Really enjoyed it5/10
I did only have modest expectations of this film as the trailer reminded me a bit to much of Dune. Really surprised to find a film which had a good plot line (albeit cynics will liken it to Avatar-lite), well acted, reasonable characterisations, brilliant visuals and a surprisingly good hero figure in Taylor Kitsch. I saw the preview screening this morning - don't really care how much it cost to make - what I found was a big budget film that I really enjoyed from start to finish. My advice - don't follow the cynics and naysayers - see it for yourself. I will normally not go see 3D films (they give me a headache) but the 3D wasn't too intrusive on this one.
Cheesy, ludicrous plot but highly enjoyable blockbuster Sci-fi fantasy adventure8/10
I saw this at a preview screening in London.

I never read any of the books so only had a vague synopsis of the story just from trailers which didn't really impress me much.

Well, this turned out to be quite a blast. Its an enjoyable if very cheesy Sci-fi fantasy blockbuster. It has the spirit and energy of Flash Gordon including its own outrageously nonsensical but fun premise. It isn't as cheesy as that film but there is a definite lean towards it. The story is quite a novel mix of Planet of the Apes, Conan, Red Sonja, Avatar, Star Wars and Superman (yep this is a superhero movie too). We even have a western thrown in the mix at the beginning. I was going to say there isn't anything original here but how can I? This story was published in the 19th century so from that perspective, I can now see a lot of plot influences deriving from this in later SF/fantasy films.

A lot of money was spent on this movie and it shows. The special effects here are pretty awesome. Not necessarily ground breaking, everything on screen has been done before but its all smoothly done at a grand scale though not quite to the scale of the Star Wars prequels. Effects that stood out for me were John Carters "Hulk" like jumps, Martian sky ship battles, green martians (as good as Avatar), and a cute monster dog sidekick that almost steels the show.

Another major feature of the film was the cinematography. Its quite spectacular and for a barren dead desert planet, its surprisingly stunning.

One of the biggest surprise for me was the 3D. Its post conversion which most often results in poorer quality than films which are filmed in 3D from the start. But an exception can be made here. This is hands down the best 3d conversion film I have seen. The 3d depth was outstanding and really shows its power in numerous landscape and action scenes. This is probably the second best 3d live action film I've seen overall (either filmed in 3d or post converted) and I am normally anti-3d when it comes to live action films.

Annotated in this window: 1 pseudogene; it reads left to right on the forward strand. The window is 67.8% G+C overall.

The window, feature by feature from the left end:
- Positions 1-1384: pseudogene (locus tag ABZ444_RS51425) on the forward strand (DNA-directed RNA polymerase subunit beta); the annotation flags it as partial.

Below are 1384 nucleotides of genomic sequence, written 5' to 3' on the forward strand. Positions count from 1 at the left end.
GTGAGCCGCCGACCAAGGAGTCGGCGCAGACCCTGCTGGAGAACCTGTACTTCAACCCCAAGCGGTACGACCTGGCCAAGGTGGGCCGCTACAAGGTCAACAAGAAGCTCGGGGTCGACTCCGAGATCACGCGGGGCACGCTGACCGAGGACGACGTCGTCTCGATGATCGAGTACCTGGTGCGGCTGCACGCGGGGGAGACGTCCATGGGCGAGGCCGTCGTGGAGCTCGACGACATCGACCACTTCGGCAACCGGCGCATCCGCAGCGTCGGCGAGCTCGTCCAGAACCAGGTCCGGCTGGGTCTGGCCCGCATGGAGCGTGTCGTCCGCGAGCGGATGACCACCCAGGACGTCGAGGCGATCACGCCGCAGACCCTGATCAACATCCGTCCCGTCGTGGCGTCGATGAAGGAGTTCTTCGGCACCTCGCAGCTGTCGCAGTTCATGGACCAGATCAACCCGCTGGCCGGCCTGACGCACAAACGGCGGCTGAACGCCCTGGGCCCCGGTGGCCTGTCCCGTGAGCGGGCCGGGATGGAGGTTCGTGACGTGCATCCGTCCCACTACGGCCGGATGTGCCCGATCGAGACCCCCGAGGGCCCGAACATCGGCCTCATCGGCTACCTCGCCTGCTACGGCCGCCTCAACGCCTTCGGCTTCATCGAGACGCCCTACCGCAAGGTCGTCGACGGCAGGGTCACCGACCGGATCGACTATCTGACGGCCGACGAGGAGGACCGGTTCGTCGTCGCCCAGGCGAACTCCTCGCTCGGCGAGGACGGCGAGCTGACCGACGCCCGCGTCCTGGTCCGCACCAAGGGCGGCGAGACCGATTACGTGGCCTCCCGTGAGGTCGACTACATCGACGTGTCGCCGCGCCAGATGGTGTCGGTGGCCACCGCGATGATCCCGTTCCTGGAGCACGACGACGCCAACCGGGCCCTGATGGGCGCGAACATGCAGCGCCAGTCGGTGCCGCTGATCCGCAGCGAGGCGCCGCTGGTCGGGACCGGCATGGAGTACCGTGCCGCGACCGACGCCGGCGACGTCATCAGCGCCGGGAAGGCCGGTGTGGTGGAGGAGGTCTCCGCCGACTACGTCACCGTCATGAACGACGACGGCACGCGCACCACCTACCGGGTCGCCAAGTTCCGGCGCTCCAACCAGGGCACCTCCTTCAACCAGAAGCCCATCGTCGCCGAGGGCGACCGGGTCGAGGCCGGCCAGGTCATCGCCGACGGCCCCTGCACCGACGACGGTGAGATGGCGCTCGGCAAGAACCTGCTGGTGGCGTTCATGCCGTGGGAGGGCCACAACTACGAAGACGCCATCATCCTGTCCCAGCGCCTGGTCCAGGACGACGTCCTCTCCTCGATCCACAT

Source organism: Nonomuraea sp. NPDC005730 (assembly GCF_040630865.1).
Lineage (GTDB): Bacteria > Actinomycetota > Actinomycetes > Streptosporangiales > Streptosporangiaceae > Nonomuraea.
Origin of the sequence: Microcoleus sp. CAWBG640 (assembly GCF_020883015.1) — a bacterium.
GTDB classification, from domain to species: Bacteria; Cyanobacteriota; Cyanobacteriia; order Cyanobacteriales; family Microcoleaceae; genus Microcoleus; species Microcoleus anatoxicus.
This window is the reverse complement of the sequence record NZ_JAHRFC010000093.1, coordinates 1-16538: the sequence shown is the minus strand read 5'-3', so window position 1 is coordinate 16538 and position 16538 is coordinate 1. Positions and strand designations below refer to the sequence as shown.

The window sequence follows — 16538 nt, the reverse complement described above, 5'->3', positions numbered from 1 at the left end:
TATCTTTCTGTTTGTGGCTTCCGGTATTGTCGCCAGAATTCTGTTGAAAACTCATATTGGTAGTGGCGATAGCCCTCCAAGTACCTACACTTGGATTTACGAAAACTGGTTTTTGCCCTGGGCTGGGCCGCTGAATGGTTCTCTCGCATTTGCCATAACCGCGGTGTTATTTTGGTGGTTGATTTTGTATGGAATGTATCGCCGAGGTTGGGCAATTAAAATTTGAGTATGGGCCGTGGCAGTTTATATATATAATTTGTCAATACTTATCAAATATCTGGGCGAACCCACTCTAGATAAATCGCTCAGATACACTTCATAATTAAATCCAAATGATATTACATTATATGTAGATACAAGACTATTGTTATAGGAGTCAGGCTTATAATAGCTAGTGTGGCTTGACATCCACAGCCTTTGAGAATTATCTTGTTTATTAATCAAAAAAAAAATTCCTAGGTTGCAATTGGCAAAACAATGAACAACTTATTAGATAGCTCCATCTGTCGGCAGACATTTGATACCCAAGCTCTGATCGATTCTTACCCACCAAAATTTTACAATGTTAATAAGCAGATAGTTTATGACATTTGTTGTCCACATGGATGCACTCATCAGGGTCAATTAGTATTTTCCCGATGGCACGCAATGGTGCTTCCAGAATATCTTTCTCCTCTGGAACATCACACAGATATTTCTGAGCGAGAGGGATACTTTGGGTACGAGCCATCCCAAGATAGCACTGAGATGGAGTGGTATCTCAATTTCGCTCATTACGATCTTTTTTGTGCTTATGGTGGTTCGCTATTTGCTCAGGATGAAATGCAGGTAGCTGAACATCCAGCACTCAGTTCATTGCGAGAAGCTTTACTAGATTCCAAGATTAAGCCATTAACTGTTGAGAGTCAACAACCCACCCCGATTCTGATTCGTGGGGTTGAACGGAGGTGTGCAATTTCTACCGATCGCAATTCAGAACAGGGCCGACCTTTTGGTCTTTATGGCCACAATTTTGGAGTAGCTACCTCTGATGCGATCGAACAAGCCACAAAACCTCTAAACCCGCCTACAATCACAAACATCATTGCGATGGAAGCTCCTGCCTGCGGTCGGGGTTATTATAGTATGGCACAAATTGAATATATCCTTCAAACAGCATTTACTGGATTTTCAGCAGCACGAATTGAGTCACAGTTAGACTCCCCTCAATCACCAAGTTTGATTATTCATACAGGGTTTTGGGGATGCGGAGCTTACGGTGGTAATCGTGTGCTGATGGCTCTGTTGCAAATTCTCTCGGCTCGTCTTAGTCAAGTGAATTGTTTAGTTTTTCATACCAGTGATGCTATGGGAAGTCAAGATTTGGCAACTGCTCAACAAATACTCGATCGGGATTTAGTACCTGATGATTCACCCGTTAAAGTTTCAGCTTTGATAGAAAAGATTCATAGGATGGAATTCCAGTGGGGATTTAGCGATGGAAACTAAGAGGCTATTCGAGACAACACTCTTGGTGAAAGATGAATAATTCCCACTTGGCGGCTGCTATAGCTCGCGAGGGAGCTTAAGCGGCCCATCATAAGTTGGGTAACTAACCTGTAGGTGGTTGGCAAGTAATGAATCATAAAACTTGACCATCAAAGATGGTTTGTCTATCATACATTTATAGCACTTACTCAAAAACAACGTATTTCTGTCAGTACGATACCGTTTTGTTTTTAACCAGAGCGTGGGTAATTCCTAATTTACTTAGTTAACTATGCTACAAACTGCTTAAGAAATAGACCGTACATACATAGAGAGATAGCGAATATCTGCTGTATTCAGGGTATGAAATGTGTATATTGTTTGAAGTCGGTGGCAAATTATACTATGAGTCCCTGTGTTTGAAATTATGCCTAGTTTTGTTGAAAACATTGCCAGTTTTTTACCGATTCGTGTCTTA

Taylor Kitsch who plays John Carter has just about enough screen presence portraying a likable anti hero with a punchy attitude and a sense of past history haunting him. Its a Han Solo type role but he plays it more brooding. There is even a Princess Leia and the age old storyline of helping a Princess to fight a war but each with their own agendas. Its all very cliched, yet still enjoyable.

As much fun as I had with this, there is no denying that there is a lot wrong with it too. I could pick on flaws and lack of logic all day long with this film some of which are smack on the head stupid and some elements I desperately wished more or better development on. The dialogue while often funny, also often dive bombs into cringe-worthiness (much like a Lucas script), the developing romance was very disjointed and sometimes embarrassing (think Anakin and Padme levels of embarrassment). The 3 way war politics was not very clear, major characters not fleshed out enough and there's a whole lot of story loopholes. Yet there is still a lot more fun to be had to override those flaws.

I have a feeling that book lovers will be disappointed because I can detect a lot of back story is missing here and key characters seem very short changed on their development and motives (particularly with the green martians) which I am sure would have been fully fleshed out in the book. However, I reckon if you enjoy films like Thor and GI Joe, you'll have a great time with this. This wont be a classic or even a cult movie but it is a satisfying piece of cinema escapism. And its enough for me to want to read the books!